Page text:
Are we ready? Summer passed us by in a rainy haze, but the upside to all the rain was that forest fires were next to none once it started raining. The good news is, with all the rain, the water table has come back so the ground will be moist again and we all know that with the moisture comes growth and that is great news for us sledders. It makes the mountains, forest and land so much greener, and when we get out in the mist of winter it is a beautiful sight to see. But to get out there, the clubs do a vast amount of work all year long. It’s kind of like the postal workers who say, “Neither rain, nor sleet, nor dark of night . . . ,” and so with the snowmobile clubs it’s the same thing—no matter the weather or the season, work is being done.
Here’s a little update on what happened over the summer months with the clubs in the Northwest Region:
The Swan Hills Snow Goers have been meeting with logging companies to go over their harvesting plans this season. They are also working with Atco Electric doing some dangerous tree removal on some of the rights-of-way that we use for trails. The Swan Hill Snow Goers Rally this season is February 22, 2020.
The Whitecourt Trailblazers are celebrating their 40th anniversary and they have decided to celebrate a different club member each week for 40 weeks. Each week an article will be written up and posted on the website. In September, the years from 1970 to 1980 were highlighted, in October it will be the 1990s and November will be the 2000s so they are really looking at what has happened over the past 40 years.
To help celebrate their 40th anniversary, the Whitecourt Trailblazers are co-hosting with the town and county of Whitecourt the “40th Anniversary Invasion.” The plans are still in the works but they are hoping to break their world record for the longest snowmobile parade on the Friday of the Family Day long weekend in February of 2020. The community is also planning a concert and other activities for that weekend. On March 7 and 8, they are holding the teen challenge again, and there will be more information about that at the Alberta Snowmobile & Powersports Show.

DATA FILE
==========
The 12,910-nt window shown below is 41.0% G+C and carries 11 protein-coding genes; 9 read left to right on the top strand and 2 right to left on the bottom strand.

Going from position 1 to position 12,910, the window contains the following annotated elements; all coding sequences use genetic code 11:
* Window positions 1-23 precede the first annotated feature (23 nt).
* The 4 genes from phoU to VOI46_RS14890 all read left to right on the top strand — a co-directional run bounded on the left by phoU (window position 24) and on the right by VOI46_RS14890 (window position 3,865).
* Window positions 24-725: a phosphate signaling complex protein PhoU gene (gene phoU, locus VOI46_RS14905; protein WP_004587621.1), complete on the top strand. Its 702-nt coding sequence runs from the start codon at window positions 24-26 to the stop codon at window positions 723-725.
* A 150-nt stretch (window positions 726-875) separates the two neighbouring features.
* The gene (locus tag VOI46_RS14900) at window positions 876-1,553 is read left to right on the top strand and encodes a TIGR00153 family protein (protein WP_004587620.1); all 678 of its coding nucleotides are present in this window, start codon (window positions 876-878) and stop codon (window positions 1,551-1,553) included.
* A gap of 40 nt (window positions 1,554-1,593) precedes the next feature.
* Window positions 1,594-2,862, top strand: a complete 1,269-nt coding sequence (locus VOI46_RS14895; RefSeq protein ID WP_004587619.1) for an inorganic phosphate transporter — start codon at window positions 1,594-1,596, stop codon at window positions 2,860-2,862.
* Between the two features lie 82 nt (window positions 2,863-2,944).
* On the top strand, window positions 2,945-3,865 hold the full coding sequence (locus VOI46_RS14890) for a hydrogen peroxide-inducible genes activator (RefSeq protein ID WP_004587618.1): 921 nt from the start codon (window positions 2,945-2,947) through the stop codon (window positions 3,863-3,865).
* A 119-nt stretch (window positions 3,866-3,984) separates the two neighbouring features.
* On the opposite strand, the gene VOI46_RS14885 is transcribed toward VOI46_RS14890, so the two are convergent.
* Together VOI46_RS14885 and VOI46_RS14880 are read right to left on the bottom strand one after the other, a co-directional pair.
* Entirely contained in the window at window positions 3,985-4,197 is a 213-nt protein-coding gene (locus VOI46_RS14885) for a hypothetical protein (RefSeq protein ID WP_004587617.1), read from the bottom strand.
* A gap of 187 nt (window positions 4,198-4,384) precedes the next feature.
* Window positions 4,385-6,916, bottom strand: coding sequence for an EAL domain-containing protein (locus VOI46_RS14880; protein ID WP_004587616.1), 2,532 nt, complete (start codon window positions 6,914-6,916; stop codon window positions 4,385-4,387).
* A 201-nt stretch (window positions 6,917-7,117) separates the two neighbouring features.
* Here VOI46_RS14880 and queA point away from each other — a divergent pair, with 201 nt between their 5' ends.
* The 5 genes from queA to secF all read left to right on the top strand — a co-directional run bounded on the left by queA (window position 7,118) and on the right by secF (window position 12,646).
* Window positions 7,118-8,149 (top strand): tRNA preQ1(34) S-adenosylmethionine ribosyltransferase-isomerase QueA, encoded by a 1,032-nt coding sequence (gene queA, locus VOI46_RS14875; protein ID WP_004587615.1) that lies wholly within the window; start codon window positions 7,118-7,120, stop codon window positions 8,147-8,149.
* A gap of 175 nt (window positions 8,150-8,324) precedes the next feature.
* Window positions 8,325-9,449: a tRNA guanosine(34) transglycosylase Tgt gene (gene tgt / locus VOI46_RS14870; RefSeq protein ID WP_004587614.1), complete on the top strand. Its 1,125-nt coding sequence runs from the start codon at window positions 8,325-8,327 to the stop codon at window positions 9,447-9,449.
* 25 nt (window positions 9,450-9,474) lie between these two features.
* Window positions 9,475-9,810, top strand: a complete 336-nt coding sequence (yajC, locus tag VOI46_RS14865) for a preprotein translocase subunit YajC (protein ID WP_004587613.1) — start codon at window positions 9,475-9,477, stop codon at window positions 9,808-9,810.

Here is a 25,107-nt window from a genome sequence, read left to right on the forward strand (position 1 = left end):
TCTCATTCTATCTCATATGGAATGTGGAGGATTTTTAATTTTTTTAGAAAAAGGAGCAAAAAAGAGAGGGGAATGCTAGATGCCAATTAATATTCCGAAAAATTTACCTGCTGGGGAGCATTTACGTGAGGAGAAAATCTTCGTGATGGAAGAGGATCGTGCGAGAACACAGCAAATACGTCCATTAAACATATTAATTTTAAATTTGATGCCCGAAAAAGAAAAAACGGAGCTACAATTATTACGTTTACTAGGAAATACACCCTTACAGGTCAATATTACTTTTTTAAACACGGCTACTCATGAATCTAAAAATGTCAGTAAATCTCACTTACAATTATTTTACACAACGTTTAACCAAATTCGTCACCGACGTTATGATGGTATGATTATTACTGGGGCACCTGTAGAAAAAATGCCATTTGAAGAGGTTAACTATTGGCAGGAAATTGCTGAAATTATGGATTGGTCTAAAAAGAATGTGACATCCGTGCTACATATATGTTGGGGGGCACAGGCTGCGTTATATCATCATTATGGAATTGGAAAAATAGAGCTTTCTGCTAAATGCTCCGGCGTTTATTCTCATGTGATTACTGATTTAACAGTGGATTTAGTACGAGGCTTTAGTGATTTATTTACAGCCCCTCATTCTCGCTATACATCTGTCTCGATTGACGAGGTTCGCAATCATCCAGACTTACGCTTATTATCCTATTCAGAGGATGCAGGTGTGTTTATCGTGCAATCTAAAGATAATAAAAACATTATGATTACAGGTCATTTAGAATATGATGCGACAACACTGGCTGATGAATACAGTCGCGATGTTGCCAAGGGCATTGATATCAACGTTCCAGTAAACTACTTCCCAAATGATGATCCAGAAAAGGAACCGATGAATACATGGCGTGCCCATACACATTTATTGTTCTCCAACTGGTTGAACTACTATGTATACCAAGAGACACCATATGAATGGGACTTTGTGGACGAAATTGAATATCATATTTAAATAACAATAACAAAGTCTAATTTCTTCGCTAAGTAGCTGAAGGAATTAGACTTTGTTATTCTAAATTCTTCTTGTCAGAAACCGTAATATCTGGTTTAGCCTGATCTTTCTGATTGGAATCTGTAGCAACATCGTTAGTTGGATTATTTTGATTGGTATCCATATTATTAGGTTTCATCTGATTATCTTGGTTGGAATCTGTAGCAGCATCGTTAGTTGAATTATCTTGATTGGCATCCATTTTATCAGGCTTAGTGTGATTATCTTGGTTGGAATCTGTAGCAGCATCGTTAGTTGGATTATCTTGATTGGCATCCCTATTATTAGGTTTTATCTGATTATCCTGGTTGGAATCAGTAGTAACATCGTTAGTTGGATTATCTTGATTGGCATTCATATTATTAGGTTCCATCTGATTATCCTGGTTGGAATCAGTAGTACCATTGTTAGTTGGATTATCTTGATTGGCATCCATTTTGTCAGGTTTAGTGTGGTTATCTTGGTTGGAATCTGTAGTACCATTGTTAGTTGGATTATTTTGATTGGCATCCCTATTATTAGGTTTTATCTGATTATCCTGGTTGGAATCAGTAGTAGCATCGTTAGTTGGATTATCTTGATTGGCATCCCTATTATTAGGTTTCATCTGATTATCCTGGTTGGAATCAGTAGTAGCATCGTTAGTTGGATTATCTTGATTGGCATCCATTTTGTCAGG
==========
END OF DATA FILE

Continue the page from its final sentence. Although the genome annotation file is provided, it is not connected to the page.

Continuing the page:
The goal of the Northland Sno-Goers this summer was to tackle a project at Harold’s Hut. The cabin got a scrubbing inside and out, and then the entire outside of the cabin was stained and there was even time to cut some firewood. We plan to do more upgrades to Eagle Tower this season as well. We are replacing the floor and doing the walls with tongue and groove and hope to wash and stain the outside. We are also working on a staging area, so hopefully we will have a location picked soon.
The rally is February 2, 2020, but we are planning a big weekend event as it is the club’s 50th anniversary. We will be doing a Friday night social and registration. Saturday will be the same ride, dinner and dance. Sunday will be a second fun ride with the location to be announced.
The Edson Sno-Seekers Club is a non-profit family-orientated organization that consists of volunteer members to host numerous events throughout the winter season. We have been a part of the community since 1965. The Edson Sno-Seekers is part of the Alberta Snowmobile Association. Throughout the winter season, we attract many riders from outside communities within the province. The Edson Sno-Seekers are very active with respect to preserving and maintaining the snowmobile trails in and around the surrounding area of Edson. The club works closely with government departments including forestry and sustainable resources to provide a voice for all snowmobile enthusiasts in our area.
The Edson Sno-Seekers invest many volunteer hours to maintain the trail system (approximately 300 kilometres) and our five warm-up shelters. Grooming and maintaining the trails are important in order to keep them open and for our community’s enjoyment. The Edson-Sno Seekers have a registered trail system in place. The trail from Edson-Robb has a warm-up shelter (Schwartz Creek). The Edson-Silver Summit trail has a warm-up shelter (Pepperhill). That trail connects them to Whitecourt’s trail via our Tom Hill warm-up shelter. The Sundance staging area has a warm-up shelter. Also the Lovett staging area has a warm-up shelter.
Please remember that I am still the sign gal, and if you need any signs, get in contact with your regional director as your order must be signed by them.
Until then, ride safe and ride sober!